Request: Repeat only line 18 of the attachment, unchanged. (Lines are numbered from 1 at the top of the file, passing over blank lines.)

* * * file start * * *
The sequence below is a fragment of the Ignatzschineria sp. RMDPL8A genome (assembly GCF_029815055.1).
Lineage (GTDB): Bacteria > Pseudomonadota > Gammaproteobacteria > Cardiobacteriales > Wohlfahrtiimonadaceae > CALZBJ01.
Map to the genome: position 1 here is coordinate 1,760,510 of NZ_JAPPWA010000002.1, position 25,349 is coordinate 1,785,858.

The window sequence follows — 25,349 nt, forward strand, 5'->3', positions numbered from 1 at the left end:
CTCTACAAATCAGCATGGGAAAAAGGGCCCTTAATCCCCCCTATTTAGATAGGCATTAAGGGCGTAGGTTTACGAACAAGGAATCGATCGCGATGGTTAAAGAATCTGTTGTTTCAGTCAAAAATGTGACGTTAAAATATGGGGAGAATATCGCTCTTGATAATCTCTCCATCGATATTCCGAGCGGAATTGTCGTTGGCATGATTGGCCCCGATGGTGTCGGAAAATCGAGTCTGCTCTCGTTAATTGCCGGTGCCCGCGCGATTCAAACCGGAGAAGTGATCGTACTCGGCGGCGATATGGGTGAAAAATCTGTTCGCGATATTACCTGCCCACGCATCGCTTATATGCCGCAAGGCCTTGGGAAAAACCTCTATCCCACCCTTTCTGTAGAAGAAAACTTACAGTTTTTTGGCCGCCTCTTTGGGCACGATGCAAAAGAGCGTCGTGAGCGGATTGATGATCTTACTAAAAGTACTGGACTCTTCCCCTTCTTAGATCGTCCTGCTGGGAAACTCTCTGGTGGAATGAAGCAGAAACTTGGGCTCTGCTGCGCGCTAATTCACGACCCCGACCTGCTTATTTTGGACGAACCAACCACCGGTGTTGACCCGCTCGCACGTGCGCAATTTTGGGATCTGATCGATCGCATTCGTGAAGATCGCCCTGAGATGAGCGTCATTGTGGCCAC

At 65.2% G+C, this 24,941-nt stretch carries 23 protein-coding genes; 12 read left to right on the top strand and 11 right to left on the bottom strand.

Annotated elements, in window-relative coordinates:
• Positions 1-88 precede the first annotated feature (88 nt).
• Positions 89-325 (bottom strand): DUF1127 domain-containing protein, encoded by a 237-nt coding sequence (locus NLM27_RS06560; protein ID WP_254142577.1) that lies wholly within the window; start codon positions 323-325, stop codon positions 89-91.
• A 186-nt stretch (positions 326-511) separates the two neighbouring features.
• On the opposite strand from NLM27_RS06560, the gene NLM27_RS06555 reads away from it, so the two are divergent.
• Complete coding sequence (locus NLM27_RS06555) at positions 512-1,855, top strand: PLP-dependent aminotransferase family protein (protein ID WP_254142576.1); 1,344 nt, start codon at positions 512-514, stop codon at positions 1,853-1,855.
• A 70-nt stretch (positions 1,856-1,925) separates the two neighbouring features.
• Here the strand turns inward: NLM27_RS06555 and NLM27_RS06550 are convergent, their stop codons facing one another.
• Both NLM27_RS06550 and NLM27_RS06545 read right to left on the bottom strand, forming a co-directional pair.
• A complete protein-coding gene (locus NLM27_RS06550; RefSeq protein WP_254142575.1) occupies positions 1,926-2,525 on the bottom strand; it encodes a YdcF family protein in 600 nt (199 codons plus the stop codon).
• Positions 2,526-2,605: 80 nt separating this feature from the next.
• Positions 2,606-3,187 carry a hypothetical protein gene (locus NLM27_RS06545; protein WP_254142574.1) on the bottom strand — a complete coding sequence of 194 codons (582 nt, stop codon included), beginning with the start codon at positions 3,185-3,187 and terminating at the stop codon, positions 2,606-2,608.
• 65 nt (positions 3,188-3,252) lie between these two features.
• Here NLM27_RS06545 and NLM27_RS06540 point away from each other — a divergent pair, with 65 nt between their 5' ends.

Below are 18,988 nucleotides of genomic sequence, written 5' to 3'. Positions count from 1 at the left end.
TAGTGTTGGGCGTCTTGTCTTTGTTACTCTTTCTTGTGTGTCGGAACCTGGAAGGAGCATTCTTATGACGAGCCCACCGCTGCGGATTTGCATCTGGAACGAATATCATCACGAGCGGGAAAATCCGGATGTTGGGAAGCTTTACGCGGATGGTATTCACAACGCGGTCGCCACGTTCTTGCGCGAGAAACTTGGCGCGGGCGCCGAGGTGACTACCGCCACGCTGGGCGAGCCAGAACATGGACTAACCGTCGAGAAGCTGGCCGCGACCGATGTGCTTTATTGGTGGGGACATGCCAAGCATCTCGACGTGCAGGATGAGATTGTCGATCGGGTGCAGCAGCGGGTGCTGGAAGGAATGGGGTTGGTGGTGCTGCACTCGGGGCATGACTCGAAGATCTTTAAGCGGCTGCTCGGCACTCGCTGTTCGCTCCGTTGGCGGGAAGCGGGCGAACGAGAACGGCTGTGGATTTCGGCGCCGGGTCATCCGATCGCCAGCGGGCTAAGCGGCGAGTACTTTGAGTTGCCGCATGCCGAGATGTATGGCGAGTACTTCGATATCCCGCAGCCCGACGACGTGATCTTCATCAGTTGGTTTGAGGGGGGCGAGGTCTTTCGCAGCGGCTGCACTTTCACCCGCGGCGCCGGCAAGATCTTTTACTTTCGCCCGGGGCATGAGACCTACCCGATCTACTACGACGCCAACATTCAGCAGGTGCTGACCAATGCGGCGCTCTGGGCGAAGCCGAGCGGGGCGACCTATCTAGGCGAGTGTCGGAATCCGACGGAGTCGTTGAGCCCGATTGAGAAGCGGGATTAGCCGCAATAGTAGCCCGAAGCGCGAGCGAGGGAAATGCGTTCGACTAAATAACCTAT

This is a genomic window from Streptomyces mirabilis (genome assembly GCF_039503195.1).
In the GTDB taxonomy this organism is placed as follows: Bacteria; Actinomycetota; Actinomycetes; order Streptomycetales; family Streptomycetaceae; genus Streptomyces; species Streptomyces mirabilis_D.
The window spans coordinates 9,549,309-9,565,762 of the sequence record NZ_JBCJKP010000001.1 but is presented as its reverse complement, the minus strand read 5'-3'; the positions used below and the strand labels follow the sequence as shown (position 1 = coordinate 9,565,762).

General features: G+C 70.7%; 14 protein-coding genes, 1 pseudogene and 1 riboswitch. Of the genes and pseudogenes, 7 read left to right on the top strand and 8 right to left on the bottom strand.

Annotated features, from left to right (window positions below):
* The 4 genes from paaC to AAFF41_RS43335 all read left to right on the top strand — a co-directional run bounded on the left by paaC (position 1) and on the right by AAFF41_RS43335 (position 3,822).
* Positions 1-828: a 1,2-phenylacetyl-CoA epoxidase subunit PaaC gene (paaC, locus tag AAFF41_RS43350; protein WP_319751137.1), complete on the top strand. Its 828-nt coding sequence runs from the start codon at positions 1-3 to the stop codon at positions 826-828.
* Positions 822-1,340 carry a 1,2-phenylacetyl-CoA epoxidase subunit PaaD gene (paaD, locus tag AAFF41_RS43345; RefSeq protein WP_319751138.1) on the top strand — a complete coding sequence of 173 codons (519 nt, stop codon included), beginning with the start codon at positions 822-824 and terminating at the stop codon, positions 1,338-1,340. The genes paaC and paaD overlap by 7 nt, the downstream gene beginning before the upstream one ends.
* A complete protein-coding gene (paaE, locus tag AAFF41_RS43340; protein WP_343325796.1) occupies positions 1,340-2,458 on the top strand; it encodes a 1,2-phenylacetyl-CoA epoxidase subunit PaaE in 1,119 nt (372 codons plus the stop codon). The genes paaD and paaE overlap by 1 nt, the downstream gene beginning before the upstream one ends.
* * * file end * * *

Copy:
• Positions 2,606-3,187 carry a hypothetical protein gene (locus NLM27_RS06545; protein WP_254142574.1) on the bottom strand — a complete coding sequence of 194 codons (582 nt, stop codon included), beginning with the start codon at positions 3,185-3,187 and terminating at the stop codon, positions 2,606-2,608.